Repeated vs single stage games

As an investor, do you let a startup implement an employee option pool that dilutes you in order to retain and attract talent?

Do you forgo exercising an anti-dilution clause in a down round in order to lower the dilution suffered by the team?

Do you forgo part of your liquidation preference at the time of exit so that employees receive more of the exit proceeds?

Do you help a company closing shop pay off its liabilities even though you have no obligation to do so?

Do you let a founder who has worked hard on a business with a low salary for several years perform a small secondary sale to meet their personal needs?

Do you invite other investors to an attractive deal that you have the funds to do on your own?

In a single stage game, the optimal strategy is to not do any of these as they make you strictly worse off.

In a repeated game, however, your long-term outcome depends on your ability to play future games. You miss all the outcomes from the future games in which you don’t play. And to play the game, you need to be invited to the game.

So the optimal strategy in a repeated game often produces actions that are quite different than the optimal strategy in a single stage game.

The corollary to this is that our actions reveal whether we want to play a repeated game or a single stage game.

Infinitesimally small lethal drones

I recently read that a $3M Patriot missile, which is normally used to shoot down enemy aircrafts and missiles, was used to shoot down a $200 quadcopter drone. You can read the full piece here.

This piece is important for two reasons.

First, it shows that there is a big difference between the cost of potentially inflicting harm using drones and the cost of preventing that harm.

I’m sure that the Patriot missile isn’t the cheapest solution to eliminate a small drone. However, the cost of taking out a drone is likely much greater than the cost of inflicting harm using one. Theoretically, you could launch as many low cost drones as necessary to exhaust all of the defensive resources of an organization before beginning to deliver lethal blows once these defensive resources are exhausted.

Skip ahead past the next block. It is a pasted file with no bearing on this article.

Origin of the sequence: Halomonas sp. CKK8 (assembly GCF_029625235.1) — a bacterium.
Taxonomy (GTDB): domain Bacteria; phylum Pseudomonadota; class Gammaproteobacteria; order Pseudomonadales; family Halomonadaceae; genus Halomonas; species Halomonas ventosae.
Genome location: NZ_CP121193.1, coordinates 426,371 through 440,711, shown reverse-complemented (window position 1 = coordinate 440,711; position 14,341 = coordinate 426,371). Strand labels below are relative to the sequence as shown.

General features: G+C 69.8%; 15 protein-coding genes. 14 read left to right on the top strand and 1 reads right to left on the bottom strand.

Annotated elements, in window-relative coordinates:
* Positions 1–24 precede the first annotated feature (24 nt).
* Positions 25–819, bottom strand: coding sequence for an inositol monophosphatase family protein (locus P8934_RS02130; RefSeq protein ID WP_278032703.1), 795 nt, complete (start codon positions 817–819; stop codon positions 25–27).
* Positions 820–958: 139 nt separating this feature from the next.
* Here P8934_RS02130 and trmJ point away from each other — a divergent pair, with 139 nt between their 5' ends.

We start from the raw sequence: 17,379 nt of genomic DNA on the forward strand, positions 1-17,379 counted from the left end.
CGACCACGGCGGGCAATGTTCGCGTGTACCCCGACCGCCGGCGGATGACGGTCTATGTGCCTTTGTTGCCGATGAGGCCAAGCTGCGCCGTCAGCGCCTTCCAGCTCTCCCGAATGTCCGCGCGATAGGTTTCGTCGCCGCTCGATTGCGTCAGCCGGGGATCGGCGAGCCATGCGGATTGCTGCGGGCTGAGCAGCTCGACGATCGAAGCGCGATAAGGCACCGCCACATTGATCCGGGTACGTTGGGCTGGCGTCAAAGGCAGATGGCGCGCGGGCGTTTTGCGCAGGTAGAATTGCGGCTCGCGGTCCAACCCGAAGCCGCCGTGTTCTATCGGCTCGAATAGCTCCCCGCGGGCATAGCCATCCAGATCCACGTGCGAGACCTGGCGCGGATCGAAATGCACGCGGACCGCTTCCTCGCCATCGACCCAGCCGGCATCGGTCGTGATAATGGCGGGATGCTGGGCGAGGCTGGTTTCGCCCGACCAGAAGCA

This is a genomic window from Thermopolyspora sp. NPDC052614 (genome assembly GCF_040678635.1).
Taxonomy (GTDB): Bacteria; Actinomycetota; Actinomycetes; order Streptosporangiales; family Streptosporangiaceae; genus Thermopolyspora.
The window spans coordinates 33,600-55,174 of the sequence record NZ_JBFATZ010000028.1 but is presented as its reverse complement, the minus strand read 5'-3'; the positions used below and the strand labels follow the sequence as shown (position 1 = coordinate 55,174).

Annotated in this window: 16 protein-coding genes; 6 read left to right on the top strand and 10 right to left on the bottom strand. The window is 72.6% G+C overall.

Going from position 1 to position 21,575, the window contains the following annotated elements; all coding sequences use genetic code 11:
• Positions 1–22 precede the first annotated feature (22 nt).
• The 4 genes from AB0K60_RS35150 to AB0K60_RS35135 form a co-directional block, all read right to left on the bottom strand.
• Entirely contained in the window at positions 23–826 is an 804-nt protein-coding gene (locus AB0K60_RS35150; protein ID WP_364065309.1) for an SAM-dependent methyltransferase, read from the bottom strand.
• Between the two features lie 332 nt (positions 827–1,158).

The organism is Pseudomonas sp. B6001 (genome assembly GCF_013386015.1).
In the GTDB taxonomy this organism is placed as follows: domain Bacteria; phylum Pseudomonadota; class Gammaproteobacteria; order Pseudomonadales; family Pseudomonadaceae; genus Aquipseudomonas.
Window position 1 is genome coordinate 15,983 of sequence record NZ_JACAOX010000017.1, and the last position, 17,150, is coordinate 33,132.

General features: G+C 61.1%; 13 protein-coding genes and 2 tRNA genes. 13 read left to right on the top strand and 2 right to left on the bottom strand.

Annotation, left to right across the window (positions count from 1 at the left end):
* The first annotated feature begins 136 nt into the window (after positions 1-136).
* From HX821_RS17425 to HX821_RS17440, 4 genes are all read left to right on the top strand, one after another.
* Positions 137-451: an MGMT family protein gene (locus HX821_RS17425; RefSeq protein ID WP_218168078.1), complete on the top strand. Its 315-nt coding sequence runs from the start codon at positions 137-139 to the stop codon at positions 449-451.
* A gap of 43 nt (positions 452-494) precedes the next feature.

This leads to the second point.

Drone technology is improving such that drones are being equipped with the same capabilities at much smaller sizes. The smaller drones get, the more difficult they are for defense systems to detect. Imagine an infinitesimally small but lethal drone. Detecting and eliminating such a drone would be very expensive, if it can be done at all.

That, together with all its consequences, is where we’re likely headed.

Why we invest through syndicates

About half of our investments in the US are through syndicates where we pay an average of a 20% carry to the syndicate lead. This is in contrast to the other half which consist of direct investments where we don’t pay carry to a syndicate lead.

When I share this fact, many people question our approach. They want to know why we agree to pay 20% carry to a syndicate lead.

The reason is that, in markets with abundant VC capital like the US, success comes much more from having access than it does from having a unique analytical insight. There is more smart money chasing great startups than money that these great startups can put to good use. As a result, a lot of the money that wants to invest in a great startup isn’t able to get in.

This makes the VC asset class rather different than asset classes like public market stocks and bonds which are far less supply constrained.

To access a great startup, you first need to see it. You then need to get the startup’s founder to accept your investment.

In a recent talk with a friend who works at one of the leading VC’s investing in the Bay Area, he shared that his firm keeps a record of the Bay Area startups that get funded by top-tier VC’s and then calculates the number of companies in this list that the firm had the opportunity to see. Using this approach, the firm estimates that it sees 60% of the Bay Area startups that get funded by top-tier VC’s.

However, the firm doesn’t invest in each of these startups. Specifically, it doesn’t offer a term sheet to some startups and some startups to whom it does offer a term sheet accept alternative offers. From this set we exclude only the latter group because the firm doesn’t identify the former as great startups.

This means that the percentage of the great Bay Area startups that the firm invests in is less than 60%. I don’t know whether this figure is 10% or 50%. For the sake of argument, let’s take the midpoint of this range and say that it’s 30%. This means that even the leading VC funds in the Bay Area get the opportunity to invest in (see the deal and convince the entrepreneur to take the fund’s money) less than one third of the great startups in their geography.